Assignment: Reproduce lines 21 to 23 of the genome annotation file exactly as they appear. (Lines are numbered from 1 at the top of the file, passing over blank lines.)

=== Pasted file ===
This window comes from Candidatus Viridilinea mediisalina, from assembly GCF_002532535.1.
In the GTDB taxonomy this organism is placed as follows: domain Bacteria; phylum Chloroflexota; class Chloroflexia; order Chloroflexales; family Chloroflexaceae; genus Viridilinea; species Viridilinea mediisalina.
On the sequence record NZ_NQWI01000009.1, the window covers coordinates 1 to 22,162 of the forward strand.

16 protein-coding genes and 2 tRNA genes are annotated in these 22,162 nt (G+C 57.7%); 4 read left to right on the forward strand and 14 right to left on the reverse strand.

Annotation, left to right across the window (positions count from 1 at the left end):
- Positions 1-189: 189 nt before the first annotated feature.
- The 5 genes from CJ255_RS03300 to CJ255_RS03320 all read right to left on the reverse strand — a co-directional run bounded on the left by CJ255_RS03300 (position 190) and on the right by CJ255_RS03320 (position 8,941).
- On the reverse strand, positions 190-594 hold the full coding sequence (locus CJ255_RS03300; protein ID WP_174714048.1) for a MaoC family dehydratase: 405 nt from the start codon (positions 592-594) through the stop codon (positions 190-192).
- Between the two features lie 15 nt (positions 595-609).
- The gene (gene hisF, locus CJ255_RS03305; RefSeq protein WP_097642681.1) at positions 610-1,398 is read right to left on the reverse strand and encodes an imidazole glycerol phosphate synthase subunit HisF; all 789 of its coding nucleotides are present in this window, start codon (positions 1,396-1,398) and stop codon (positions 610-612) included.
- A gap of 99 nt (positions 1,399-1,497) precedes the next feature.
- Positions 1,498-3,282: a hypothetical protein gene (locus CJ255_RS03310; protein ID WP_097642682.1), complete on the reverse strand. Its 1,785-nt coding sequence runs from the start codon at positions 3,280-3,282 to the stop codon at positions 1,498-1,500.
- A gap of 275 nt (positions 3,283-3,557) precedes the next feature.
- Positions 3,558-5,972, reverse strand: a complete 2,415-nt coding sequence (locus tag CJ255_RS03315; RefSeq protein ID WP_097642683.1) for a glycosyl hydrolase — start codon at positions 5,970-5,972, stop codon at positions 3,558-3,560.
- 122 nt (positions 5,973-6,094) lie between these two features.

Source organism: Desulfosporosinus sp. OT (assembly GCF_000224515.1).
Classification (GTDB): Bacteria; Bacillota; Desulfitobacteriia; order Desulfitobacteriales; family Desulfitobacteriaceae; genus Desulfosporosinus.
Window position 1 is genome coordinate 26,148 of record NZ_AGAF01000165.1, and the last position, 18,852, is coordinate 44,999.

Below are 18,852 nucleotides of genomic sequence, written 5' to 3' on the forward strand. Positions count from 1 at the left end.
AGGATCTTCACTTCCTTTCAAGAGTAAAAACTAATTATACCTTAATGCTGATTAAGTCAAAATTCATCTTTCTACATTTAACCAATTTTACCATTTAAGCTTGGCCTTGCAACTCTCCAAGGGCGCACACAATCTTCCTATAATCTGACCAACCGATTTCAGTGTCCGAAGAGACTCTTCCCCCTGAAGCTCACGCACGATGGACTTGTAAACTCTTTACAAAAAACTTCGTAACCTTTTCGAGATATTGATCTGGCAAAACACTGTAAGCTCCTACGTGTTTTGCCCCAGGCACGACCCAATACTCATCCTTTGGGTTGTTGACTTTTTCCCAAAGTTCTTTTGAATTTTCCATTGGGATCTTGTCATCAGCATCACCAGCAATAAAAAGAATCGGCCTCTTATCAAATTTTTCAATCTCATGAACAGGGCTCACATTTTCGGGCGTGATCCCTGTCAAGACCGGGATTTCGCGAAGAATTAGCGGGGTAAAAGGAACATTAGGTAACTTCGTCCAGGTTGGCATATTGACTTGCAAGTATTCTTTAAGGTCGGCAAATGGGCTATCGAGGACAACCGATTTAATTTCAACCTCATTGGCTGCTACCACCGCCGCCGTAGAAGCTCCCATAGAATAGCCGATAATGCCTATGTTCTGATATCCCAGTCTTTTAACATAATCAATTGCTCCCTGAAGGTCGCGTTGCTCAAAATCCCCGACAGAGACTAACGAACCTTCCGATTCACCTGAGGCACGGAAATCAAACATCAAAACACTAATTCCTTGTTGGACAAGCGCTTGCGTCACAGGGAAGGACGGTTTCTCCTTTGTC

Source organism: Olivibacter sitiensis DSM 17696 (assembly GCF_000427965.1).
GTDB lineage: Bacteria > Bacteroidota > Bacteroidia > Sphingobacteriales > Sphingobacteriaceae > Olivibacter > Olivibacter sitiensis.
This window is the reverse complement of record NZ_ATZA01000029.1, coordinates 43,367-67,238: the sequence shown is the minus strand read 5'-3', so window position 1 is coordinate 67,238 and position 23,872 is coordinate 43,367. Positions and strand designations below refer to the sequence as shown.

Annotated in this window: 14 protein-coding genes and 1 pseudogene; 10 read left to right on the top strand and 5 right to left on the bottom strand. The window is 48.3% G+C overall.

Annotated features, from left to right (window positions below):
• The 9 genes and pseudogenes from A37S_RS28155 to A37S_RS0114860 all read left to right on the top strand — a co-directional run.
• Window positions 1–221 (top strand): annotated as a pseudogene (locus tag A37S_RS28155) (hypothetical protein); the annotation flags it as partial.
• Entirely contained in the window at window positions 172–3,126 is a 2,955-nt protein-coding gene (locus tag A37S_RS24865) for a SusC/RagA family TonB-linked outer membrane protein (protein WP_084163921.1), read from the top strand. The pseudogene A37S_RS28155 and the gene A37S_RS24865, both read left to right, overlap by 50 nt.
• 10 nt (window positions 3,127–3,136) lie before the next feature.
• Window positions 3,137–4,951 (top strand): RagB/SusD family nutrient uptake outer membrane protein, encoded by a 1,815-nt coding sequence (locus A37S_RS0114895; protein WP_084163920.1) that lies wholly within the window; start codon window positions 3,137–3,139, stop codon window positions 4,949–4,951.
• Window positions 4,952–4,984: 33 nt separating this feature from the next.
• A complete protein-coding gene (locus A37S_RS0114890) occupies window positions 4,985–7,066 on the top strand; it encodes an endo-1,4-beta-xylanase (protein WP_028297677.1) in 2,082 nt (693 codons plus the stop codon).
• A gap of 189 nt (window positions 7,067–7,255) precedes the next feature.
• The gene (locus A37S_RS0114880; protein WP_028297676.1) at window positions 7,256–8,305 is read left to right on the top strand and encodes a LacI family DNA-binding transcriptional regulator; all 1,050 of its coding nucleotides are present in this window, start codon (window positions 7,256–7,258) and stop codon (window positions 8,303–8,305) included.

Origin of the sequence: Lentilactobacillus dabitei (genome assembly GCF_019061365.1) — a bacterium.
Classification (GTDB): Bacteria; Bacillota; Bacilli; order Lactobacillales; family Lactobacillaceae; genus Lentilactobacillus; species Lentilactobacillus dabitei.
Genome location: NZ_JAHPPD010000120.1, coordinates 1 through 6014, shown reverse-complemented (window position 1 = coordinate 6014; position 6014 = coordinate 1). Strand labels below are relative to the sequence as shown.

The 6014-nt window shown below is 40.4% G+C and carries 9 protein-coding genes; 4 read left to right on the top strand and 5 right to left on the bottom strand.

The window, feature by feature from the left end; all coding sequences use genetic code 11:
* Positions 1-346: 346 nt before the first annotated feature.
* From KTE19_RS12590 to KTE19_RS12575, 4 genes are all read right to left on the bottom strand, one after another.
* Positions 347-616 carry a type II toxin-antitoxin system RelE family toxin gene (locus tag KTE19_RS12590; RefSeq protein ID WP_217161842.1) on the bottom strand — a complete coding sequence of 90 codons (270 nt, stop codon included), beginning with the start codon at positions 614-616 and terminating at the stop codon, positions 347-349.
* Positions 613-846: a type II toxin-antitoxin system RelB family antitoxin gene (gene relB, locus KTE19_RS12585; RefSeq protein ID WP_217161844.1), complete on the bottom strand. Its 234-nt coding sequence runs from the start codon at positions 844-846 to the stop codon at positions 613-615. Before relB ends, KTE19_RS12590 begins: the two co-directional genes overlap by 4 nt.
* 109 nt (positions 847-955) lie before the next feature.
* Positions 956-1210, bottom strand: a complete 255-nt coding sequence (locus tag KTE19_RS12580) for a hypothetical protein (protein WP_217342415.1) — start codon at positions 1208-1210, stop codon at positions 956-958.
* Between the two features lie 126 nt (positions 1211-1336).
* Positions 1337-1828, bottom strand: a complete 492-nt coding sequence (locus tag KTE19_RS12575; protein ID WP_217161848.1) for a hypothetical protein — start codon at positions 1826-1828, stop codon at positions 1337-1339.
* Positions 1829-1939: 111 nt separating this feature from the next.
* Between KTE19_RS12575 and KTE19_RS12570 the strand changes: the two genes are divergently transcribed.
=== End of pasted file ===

Source organism: Olivibacter sitiensis DSM 17696 (assembly GCF_000427965.1).
GTDB lineage: Bacteria > Bacteroidota > Bacteroidia > Sphingobacteriales > Sphingobacteriaceae > Olivibacter > Olivibacter sitiensis.
This window is the reverse complement of record NZ_ATZA01000029.1, coordinates 43,367-67,238: the sequence shown is the minus strand read 5'-3', so window position 1 is coordinate 67,238 and position 23,872 is coordinate 43,367. Positions and strand designations below refer to the sequence as shown.